Defend Science Commentary
James Hansen, Global Warming, and the Bush Science Police
“In my 30 years in government, I’ve never seen control to the degree that its occurring now. I think that it is just very harmful to the way a democracy works.”
- from James Hansen’s interview with the New York Times
James Hansen, the top climate scientist with NASA, has come under intense pressure from high Bush administration officials threatening him and essentially telling him to shut up and be loyal to the President. They are demanding that he stop telling the truth about the grave dangers of global warming, and the urgent need for global action. Hansen has courageously refused to bow down to the threats and has continued to speak out.
Hansen is one of the most important climate scientists in the United States. He has played an important role in developing the scientific understanding that global warming is real and that human activity is playing a decisive role in pushing it forward. He has also been an important voice raising the question of the importance of global warming to the public and to the government - and he has clashed with previous presidential administrations over these questions. He warns of the degree of suppression of climate science under the Bush administration: “In my 30 years of experience in government, I’ve never seen control to the degree that its occurring now.”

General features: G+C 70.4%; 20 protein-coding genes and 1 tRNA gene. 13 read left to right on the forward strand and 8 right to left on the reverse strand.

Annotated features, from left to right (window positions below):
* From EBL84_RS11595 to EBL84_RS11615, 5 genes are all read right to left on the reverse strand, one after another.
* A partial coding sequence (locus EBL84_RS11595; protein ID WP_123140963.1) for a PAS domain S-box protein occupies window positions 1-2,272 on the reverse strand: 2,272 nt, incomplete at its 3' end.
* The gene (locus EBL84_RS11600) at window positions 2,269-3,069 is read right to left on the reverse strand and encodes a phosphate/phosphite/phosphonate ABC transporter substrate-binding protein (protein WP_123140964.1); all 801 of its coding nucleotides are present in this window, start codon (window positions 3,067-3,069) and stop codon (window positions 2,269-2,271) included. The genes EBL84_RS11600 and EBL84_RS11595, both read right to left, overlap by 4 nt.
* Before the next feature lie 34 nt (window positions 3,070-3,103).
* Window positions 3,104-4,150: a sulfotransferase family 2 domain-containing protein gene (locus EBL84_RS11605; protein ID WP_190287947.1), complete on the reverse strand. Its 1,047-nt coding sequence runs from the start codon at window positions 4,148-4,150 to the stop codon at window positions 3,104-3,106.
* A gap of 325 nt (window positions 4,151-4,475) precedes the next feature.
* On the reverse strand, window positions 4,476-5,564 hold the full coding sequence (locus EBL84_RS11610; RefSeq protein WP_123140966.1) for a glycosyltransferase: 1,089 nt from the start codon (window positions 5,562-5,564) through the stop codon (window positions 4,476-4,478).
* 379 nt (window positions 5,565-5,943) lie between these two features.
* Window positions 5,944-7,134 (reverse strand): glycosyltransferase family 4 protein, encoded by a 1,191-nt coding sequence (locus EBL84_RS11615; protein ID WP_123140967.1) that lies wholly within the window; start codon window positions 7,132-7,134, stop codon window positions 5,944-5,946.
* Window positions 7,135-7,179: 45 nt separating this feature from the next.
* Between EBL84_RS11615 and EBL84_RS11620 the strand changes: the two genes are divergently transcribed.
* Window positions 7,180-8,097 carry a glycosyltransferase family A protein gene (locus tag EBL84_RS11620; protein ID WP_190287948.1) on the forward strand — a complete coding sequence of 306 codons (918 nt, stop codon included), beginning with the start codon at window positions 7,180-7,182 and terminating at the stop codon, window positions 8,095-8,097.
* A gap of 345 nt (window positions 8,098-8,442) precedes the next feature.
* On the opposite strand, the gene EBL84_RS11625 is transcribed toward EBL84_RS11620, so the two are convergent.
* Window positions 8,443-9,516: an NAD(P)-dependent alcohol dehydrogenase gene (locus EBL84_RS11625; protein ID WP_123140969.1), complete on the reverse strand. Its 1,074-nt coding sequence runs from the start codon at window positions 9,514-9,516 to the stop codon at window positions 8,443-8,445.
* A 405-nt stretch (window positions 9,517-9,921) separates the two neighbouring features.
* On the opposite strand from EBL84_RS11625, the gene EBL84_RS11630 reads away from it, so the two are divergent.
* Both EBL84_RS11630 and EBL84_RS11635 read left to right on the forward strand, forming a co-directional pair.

The Bush administration has consistently denied the scientific consensus about global warming, has actively harassed, suppressed, and distorted the work of climate scientists. This is part of what can only be called its criminal role in blocking, opposing, and sabotaging all international efforts to cut back on greenhouse gas emissions, including most recently doing everything they could to prevent the most recent talks in Canada this December from taking any real action.